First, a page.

Tommy Gunn series: book 3
We first met TOM Gunn, a young infantry lieutenant in the Sherwood Foresters, just back on leave from India as Europe catches ablaze in the chaotic summer of 1914.
He joined the 4th battalion of the Sherwood Foresters, a hastily formed mixed battalion of reservists, regular and territorial soldiers. The young platoon commander found himself pitchforked into the mayhem of the Battles of the Marne, the Aisne and then the drawn-out agony of Ypres as the high hopes of summer sank into the frozen trenches of the winter of 1914.
Then in 1915 the War Office sent the newly promoted young captain to the Mediterranean as a staff officer on the ill-fated Gallipoli expedition, a venture that ended with him repatriated to England as a medical casualty. Thaddeus Gunn ended the year as a company commander fighting for his life in the bloody chaos and slaughter of Loos; a battle that ended with his promotion.
Now in 1916 his whole world is turned upside down as his regiment is engulfed by the long drawn out slaughter of the Somme, while back home his family and friends struggle when their world changes forever as young lives are wrecked by the pressures of war.
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‘Fantastic detail. He really captures the mood both on the home front and as the troops go into battle. A really authentic piece of work.’ Nick Gordon, award-winning journalist and ex-deputy editor: Daily Mail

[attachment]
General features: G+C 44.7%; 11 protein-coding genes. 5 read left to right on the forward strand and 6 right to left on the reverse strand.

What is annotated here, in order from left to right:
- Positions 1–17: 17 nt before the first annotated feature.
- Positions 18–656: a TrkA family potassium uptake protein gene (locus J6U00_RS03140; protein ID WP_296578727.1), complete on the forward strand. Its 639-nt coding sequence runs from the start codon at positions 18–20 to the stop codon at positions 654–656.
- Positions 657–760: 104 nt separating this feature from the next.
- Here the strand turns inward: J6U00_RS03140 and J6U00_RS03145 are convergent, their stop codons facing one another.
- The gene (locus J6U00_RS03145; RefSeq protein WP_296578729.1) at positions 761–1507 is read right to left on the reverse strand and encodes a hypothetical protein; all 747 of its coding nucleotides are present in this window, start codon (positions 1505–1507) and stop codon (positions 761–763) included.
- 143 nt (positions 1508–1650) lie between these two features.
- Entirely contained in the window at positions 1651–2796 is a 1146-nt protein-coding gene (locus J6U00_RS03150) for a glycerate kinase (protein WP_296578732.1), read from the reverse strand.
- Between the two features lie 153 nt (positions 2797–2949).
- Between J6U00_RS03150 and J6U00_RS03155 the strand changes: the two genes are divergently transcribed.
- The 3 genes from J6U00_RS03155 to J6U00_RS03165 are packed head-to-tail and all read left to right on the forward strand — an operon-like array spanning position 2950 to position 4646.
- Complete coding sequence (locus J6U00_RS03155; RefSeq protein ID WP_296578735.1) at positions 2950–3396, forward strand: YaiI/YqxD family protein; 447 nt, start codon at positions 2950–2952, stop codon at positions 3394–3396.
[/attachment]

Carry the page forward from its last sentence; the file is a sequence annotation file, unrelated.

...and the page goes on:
‘If Hughes-Wilson finishes this sequence of novels it will be an unique achievement’ Rick Gekoski, Chair of Judges for the 2011 Man Booker International Prize, author and rare book dealer
‘If you enjoyed Flashman and Sharpe, you will love Tommy Gunn.’ International Guild of Battlefield Guides
‘These gripping novels have the triple advantage of being superbly written, true to life down to the last military detail, and very exciting.’ Professor Andrew Roberts, author, historian and Fellow of the Royal Historical Society
‘From the moment in this remarkable series of novels that we meet young infantry officer Thaddeus Gunn fighting in the heat and dust of the North-West Frontier in 1913, his tale fairly rattles along, like a well-oiled Vickers machine-gun. It sweeps us out on a rip-roaring tide to Ypres, the shores of Gallipoli then back into the charnel houses of the Somme and Passchendaele, before pitching us alongside him to fight the final hectic battles of 1918. This is a unique story about a very human and sympathetic character, worthy of being described as ‘the Sharpe of the Great War. The volumes I have read are hugely enjoyable page turners, to be sure, with a real whiff of cordite.’ Jon Cooksey, World War I historian, TV presenter, military historian and author of The Barnsley Pals, Harry’s War, The Western Front – Blood and Iron in Battlefields Review